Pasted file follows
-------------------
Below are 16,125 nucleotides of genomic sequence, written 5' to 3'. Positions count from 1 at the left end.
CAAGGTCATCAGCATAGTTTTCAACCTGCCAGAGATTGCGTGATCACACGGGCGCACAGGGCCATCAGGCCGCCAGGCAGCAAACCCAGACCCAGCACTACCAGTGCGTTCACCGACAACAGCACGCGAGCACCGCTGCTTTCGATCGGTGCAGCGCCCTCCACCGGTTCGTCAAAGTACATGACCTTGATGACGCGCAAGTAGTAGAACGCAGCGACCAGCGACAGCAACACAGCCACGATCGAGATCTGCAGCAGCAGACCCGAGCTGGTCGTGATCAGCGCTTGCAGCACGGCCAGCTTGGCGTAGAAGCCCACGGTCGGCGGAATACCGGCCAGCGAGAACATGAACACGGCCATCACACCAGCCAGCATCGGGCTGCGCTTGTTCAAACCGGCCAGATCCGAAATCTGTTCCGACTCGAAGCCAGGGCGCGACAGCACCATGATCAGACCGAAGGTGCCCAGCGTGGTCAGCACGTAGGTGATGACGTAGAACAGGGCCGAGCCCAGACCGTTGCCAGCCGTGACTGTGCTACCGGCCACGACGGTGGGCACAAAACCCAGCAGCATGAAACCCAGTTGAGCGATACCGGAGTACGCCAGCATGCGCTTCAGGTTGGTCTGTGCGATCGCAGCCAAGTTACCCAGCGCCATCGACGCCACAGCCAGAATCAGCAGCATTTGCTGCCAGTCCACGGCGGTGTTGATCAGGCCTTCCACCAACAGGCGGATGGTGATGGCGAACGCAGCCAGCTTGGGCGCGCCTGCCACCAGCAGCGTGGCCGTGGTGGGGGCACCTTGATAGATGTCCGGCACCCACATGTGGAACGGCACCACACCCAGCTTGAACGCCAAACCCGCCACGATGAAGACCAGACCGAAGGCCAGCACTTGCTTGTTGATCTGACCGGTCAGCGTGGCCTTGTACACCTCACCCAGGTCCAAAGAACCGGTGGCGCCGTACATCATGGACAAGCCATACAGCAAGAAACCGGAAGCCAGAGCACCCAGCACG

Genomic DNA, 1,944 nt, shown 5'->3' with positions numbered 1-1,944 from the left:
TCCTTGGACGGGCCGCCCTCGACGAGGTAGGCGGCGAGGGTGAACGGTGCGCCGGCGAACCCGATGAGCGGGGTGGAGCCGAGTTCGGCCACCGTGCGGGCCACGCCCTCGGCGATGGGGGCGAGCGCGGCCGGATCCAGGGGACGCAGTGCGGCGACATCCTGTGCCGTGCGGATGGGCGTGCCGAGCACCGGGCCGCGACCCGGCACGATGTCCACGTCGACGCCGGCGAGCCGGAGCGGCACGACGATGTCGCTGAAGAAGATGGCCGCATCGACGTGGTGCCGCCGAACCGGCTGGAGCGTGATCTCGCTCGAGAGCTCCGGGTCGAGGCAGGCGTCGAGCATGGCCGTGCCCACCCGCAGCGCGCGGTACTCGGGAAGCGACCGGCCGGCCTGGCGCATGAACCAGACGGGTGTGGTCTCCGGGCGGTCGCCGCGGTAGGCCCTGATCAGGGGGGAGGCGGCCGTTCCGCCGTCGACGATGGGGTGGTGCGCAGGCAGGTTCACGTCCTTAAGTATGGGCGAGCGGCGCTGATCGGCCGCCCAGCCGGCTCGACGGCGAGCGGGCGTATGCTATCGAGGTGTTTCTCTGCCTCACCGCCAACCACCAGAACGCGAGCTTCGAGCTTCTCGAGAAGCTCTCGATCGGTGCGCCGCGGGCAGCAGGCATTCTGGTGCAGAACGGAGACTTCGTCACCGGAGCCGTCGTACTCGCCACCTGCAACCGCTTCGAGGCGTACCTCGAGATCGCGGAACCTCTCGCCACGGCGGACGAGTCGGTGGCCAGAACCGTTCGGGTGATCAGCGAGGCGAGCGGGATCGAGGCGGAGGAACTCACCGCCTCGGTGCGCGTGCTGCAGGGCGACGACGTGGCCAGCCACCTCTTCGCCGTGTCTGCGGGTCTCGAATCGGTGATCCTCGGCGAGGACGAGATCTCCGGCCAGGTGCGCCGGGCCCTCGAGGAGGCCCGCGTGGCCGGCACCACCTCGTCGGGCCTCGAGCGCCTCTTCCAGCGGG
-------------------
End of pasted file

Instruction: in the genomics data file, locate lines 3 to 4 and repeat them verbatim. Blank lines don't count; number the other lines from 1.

Genomic DNA, 1,944 nt, shown 5'->3' with positions numbered 1-1,944 from the left:
TCCTTGGACGGGCCGCCCTCGACGAGGTAGGCGGCGAGGGTGAACGGTGCGCCGGCGAACCCGATGAGCGGGGTGGAGCCGAGTTCGGCCACCGTGCGGGCCACGCCCTCGGCGATGGGGGCGAGCGCGGCCGGATCCAGGGGACGCAGTGCGGCGACATCCTGTGCCGTGCGGATGGGCGTGCCGAGCACCGGGCCGCGACCCGGCACGATGTCCACGTCGACGCCGGCGAGCCGGAGCGGCACGACGATGTCGCTGAAGAAGATGGCCGCATCGACGTGGTGCCGCCGAACCGGCTGGAGCGTGATCTCGCTCGAGAGCTCCGGGTCGAGGCAGGCGTCGAGCATGGCCGTGCCCACCCGCAGCGCGCGGTACTCGGGAAGCGACCGGCCGGCCTGGCGCATGAACCAGACGGGTGTGGTCTCCGGGCGGTCGCCGCGGTAGGCCCTGATCAGGGGGGAGGCGGCCGTTCCGCCGTCGACGATGGGGTGGTGCGCAGGCAGGTTCACGTCCTTAAGTATGGGCGAGCGGCGCTGATCGGCCGCCCAGCCGGCTCGACGGCGAGCGGGCGTATGCTATCGAGGTGTTTCTCTGCCTCACCGCCAACCACCAGAACGCGAGCTTCGAGCTTCTCGAGAAGCTCTCGATCGGTGCGCCGCGGGCAGCAGGCATTCTGGTGCAGAACGGAGACTTCGTCACCGGAGCCGTCGTACTCGCCACCTGCAACCGCTTCGAGGCGTACCTCGAGATCGCGGAACCTCTCGCCACGGCGGACGAGTCGGTGGCCAGAACCGTTCGGGTGATCAGCGAGGCGAGCGGGATCGAGGCGGAGGAACTCACCGCCTCGGTGCGCGTGCTGCAGGGCGACGACGTGGCCAGCCACCTCTTCGCCGTGTCTGCGGGTCTCGAATCGGTGATCCTCGGCGAGGACGAGATCTCCGGCCAGGTGCGCCGGGCCCTCGAGGAGGCCCGCGTGGCCGGCACCACCTCGTCGGGCCTCGAGCGCCTCTTCCAGCGGG